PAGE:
Pro-lifers from across the country descending on Washington, DC, Thursday to mark the 31st anniversary of a Supreme Court ruling that has resulted in the deaths of more than 44 million innocent babies.
The "March for Life" drew thousands of pro-life advocates to the Washington Monument to hear speeches from activists, clergy, and members of Congress. The marchers then proceeded to the Supreme Court building where, 31 years ago, the high court opened the door in its ruling in Roe v. Wade for abortion to be legal and available on demand in the United States.
At the Supreme Court, the pro-life gathering heard from two actresses who were speaking on behalf of "Operation Outcry: Silent No More" -- a group representing women who feel remorse over their past abortions. Melba Moore and Jennifer O'Neill warned women about the long-term consequences of abortion, an aspect of the three-decades-old ruling that abortion proponents are reluctant to acknowledge.
In an interview with Associated Press, Moore said she had "many abortions" -- more than she wants to count -- and could not escape the guilt until she gave her life to God. But Moore says she hopes to be united with her unborn children in heaven someday. She advises other women who are haunted by their abortions to "give your life back to God on a daily basis so that as it continues to heal and open up, you'll look forward to the day that you'll see and be with your children."
Several pro-life lawmakers spoke to the marchers, including Senator Sam Brownback of Kansas and Representatives Chris Smith of New Jersey, Todd Aiken of Missouri, and Steve Chabot of Ohio.
In contrast, pro-abortion lawmakers took advantage of the dark anniversary to introduce legislation they say would protect women's "civil liberties." Sponsors and backers of the Freedom of Choice Act include California Senator Barbara Boxer, Congressman Jarrold Nadler of New York, and a common duo of pro-abortion groups: Planned Parenthood of America and NARAL Pro-Choice America.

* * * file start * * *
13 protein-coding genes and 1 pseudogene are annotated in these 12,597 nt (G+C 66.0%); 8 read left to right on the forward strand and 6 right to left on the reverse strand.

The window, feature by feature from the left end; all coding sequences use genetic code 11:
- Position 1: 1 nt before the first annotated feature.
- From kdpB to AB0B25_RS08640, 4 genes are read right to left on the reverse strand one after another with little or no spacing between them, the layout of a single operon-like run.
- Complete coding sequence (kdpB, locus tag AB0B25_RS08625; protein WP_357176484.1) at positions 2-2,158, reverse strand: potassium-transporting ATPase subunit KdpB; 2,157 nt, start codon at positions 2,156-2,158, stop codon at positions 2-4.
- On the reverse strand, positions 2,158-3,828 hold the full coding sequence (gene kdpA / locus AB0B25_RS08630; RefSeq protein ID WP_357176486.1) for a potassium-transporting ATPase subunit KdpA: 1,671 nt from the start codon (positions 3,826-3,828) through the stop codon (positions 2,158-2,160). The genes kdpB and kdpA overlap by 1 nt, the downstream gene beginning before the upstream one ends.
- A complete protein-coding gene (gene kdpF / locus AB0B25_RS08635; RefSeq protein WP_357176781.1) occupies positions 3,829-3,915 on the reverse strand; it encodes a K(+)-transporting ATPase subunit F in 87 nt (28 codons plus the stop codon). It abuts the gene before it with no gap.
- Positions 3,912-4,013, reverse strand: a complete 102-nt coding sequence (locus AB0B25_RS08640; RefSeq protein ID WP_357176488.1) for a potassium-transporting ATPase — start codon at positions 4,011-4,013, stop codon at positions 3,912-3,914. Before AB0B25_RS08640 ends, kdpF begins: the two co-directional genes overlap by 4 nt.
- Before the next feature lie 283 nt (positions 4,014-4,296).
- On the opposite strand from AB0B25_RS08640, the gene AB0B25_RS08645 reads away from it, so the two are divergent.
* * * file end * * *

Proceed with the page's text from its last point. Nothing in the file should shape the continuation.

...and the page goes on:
Majority of Women Oppose Abortion
Focus on the Family, a Christian ministry that has long fought to protect the lives of the unborn, is saying that abortion advocates, including groups such as Planned Parenthood and NARAL, do not represent the majority of American women.
In a printed statement, Carrie Gordon Earll -- senior policy analyst for bioethics at Focus -- explains that two recent surveys show clearly that pro-abortion groups are "out of touch" with American women. One poll, she says, found that 68% of women favor more restrictions on abortion and 51% favor banning abortions altogether or allowing it only in rare cases. The other poll revealed that nearly 87% of women think non-profit women's health centers should provide pregnant women with access to ultrasound technology.
These survey results, Earll says, show that pro-abortion groups in the U.S. that claim to speak for women do not represent mainstream thought.
"Pro-abortion groups like NARAL, the National Organization for Women, and Planned Parenthood oppose even the most moderate limits on abortion and decry the use of ultrasound as a 'weapon' in abortion counseling," she says. "Pro-abortion groups are moving in the opposite direction of the constituency they claim to represent."
In reference to groups like Operation Outcry, the bioethics analyst says women are beginning to realize the effect abortion can have on them. "The growing support for the pro-life position among U.S. women may also be attributed, in part, to the willingness of more women to speak out about how abortion has impacted their lives," she says.
According to Earll, many women are discovering too late that abortion is a choice that lasts a lifetime. "Women know intuitively that it's unnatural to kill their children," Earll says. "Our challenge is to help them see that it's also unnecessary."
© 2004 Agape Press. All rights reserved. Used with permission.